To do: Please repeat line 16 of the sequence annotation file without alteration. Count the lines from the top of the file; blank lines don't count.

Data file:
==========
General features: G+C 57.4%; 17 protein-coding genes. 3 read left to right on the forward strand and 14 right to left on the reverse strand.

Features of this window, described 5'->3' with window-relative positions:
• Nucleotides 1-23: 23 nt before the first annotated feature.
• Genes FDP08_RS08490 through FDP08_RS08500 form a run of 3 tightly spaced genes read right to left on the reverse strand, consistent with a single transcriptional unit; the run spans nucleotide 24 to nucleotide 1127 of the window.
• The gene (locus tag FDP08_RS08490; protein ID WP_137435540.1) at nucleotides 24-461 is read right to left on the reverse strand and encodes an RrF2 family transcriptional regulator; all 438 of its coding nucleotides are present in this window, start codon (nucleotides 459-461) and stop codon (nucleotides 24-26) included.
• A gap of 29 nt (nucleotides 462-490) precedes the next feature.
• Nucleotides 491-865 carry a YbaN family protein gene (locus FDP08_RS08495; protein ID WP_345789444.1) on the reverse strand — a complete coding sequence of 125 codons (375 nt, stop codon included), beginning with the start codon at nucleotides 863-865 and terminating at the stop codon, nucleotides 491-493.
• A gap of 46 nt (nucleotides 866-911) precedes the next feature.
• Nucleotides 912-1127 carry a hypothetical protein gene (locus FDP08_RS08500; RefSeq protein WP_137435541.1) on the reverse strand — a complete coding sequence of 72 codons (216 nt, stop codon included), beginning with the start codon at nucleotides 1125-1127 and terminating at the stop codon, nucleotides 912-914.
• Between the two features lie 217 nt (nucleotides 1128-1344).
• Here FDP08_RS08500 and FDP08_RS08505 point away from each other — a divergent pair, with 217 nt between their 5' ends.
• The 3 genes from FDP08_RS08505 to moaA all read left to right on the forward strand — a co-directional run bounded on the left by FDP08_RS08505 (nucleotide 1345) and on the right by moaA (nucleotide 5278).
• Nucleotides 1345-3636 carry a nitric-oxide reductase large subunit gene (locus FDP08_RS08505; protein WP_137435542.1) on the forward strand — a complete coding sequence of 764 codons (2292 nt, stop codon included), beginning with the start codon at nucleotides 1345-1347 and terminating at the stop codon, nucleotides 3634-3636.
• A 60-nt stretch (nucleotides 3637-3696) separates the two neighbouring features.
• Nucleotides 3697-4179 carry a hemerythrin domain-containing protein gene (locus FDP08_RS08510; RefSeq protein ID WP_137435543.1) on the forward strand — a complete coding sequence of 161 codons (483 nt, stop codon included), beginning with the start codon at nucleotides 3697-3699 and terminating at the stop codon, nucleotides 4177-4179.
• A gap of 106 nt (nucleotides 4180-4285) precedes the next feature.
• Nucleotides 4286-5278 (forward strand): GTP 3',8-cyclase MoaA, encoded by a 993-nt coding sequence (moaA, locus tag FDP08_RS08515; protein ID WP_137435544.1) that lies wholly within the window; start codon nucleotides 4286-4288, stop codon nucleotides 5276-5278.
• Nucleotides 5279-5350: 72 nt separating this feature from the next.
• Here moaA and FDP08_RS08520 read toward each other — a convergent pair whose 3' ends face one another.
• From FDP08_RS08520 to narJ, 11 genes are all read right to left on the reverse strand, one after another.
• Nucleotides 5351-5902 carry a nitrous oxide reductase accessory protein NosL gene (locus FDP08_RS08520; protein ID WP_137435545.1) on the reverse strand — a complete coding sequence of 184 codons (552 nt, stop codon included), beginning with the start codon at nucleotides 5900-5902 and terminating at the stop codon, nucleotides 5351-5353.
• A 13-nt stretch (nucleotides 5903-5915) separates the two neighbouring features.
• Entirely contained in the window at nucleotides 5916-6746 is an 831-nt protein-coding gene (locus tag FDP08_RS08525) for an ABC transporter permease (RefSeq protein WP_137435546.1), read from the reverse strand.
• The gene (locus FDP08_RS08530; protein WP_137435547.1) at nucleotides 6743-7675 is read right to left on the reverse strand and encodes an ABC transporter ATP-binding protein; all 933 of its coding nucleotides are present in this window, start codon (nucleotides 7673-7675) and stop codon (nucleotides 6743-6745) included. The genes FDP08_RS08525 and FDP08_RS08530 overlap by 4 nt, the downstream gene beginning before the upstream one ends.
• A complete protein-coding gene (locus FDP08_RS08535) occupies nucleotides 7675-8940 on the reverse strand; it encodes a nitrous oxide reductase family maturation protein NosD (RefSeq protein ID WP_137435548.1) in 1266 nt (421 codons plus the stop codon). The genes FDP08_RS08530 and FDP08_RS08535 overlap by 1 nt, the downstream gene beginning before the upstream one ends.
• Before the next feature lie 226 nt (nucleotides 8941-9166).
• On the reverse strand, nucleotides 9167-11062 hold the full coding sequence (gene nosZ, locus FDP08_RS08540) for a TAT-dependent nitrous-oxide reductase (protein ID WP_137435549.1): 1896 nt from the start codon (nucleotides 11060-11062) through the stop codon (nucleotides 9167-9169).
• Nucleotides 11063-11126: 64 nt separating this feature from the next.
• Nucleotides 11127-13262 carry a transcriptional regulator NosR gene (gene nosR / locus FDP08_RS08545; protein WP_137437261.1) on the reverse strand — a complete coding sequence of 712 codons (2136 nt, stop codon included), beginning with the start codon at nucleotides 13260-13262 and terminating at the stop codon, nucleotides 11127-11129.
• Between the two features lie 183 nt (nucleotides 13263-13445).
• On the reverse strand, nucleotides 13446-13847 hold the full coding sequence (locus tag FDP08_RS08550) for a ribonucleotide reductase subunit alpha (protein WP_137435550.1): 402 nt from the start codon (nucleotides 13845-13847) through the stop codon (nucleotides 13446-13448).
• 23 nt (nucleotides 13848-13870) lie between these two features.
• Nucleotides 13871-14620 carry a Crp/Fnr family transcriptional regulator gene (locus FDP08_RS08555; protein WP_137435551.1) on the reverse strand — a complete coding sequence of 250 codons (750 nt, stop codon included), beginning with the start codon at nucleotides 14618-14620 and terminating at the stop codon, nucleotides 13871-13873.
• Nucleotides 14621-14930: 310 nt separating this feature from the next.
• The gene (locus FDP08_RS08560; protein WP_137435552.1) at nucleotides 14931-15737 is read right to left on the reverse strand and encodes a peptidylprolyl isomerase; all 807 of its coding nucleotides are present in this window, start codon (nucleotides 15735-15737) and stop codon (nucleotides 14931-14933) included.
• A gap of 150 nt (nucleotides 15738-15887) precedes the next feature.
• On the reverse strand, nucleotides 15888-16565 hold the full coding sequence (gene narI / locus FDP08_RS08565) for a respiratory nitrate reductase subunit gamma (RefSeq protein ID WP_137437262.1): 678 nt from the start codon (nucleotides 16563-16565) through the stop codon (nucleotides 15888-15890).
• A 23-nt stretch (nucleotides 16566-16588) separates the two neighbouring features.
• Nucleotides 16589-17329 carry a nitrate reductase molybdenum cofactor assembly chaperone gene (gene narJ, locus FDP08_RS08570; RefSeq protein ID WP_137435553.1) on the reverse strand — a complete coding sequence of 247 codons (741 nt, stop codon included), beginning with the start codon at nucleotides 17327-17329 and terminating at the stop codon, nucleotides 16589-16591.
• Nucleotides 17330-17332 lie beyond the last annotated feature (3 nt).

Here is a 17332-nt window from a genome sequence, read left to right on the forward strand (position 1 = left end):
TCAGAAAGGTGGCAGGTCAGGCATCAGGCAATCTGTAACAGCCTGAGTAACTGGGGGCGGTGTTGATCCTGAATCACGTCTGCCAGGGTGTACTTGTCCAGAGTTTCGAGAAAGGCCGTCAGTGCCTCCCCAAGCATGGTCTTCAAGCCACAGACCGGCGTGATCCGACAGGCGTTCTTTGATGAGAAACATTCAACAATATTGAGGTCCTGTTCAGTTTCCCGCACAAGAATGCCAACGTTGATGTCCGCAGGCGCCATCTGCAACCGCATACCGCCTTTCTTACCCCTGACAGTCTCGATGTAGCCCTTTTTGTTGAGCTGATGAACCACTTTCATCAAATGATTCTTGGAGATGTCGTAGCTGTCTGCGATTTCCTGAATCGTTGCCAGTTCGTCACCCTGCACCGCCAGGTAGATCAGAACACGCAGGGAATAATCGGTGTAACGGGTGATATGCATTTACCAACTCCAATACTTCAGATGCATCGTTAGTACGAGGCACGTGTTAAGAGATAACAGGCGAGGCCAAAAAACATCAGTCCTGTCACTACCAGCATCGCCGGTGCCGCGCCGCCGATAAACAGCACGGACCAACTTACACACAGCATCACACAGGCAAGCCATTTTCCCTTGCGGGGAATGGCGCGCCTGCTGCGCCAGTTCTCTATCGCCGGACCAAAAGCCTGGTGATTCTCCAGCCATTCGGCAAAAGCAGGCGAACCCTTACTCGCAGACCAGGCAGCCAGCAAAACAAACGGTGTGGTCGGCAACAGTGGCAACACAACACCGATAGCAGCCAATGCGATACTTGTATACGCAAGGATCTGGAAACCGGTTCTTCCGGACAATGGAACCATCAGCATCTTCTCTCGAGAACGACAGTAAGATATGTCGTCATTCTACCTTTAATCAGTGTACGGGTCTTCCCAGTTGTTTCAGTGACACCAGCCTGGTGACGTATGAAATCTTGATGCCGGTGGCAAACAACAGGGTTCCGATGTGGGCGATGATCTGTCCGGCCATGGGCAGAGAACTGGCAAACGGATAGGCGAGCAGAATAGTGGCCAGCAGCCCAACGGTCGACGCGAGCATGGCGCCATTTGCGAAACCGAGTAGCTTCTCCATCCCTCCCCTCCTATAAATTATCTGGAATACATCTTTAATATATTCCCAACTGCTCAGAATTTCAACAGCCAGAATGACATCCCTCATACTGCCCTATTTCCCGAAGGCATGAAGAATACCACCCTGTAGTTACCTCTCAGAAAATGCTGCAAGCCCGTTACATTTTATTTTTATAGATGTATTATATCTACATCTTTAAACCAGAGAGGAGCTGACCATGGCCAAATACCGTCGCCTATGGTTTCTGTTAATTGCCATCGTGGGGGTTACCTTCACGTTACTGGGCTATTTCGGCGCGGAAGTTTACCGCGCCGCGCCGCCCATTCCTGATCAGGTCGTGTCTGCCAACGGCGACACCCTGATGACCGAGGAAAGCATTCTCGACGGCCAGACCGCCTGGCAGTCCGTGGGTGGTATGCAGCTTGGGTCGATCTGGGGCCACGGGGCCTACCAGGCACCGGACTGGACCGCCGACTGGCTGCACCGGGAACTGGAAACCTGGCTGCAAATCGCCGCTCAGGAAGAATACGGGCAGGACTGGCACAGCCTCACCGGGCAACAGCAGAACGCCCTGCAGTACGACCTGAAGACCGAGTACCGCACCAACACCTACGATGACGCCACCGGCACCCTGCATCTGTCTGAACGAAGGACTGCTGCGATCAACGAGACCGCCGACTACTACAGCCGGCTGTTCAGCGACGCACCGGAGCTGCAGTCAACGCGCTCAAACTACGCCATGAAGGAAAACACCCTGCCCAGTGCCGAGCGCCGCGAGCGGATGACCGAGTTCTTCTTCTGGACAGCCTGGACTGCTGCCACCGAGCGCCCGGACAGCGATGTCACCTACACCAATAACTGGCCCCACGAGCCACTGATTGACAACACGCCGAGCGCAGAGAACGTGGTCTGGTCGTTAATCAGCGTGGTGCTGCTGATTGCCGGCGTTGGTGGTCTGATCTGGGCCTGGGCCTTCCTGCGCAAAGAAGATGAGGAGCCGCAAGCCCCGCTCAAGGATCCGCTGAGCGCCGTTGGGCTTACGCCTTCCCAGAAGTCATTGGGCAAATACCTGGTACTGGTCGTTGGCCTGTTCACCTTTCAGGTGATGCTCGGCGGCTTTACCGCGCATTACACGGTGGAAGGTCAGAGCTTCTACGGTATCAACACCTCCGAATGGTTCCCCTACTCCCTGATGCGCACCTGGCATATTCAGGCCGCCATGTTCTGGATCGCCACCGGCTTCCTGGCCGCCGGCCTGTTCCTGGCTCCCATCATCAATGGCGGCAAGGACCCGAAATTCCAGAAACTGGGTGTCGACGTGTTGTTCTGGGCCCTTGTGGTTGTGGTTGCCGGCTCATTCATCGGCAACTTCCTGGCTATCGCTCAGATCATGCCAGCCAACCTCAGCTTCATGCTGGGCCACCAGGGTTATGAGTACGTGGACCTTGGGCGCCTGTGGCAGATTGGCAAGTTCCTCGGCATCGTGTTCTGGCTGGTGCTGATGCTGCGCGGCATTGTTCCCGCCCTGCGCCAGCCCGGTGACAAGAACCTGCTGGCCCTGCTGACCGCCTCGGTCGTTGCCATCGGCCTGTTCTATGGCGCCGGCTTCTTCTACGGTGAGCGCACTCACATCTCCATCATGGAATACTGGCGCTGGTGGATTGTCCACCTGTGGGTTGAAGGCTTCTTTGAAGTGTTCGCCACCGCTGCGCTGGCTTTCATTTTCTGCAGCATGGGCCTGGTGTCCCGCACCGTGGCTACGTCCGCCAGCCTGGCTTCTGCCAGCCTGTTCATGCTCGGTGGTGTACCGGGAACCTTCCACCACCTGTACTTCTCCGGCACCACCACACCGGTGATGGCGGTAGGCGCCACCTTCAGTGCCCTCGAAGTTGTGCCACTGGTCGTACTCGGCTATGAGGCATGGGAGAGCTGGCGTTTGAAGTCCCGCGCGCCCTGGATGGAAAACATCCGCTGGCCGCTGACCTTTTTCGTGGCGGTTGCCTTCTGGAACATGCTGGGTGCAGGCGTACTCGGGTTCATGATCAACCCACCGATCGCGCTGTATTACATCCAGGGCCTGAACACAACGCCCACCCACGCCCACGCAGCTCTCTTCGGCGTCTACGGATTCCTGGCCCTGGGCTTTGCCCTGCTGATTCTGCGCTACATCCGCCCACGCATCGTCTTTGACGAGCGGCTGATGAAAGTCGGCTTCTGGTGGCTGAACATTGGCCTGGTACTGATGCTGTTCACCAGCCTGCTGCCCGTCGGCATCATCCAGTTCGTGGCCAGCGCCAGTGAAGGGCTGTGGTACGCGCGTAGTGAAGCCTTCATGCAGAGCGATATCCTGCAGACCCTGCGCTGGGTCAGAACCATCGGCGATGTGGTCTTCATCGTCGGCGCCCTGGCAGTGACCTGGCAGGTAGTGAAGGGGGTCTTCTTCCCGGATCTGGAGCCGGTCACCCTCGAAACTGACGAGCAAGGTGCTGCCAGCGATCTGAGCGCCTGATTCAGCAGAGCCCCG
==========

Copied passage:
• A gap of 106 nt (nucleotides 4180-4285) precedes the next feature.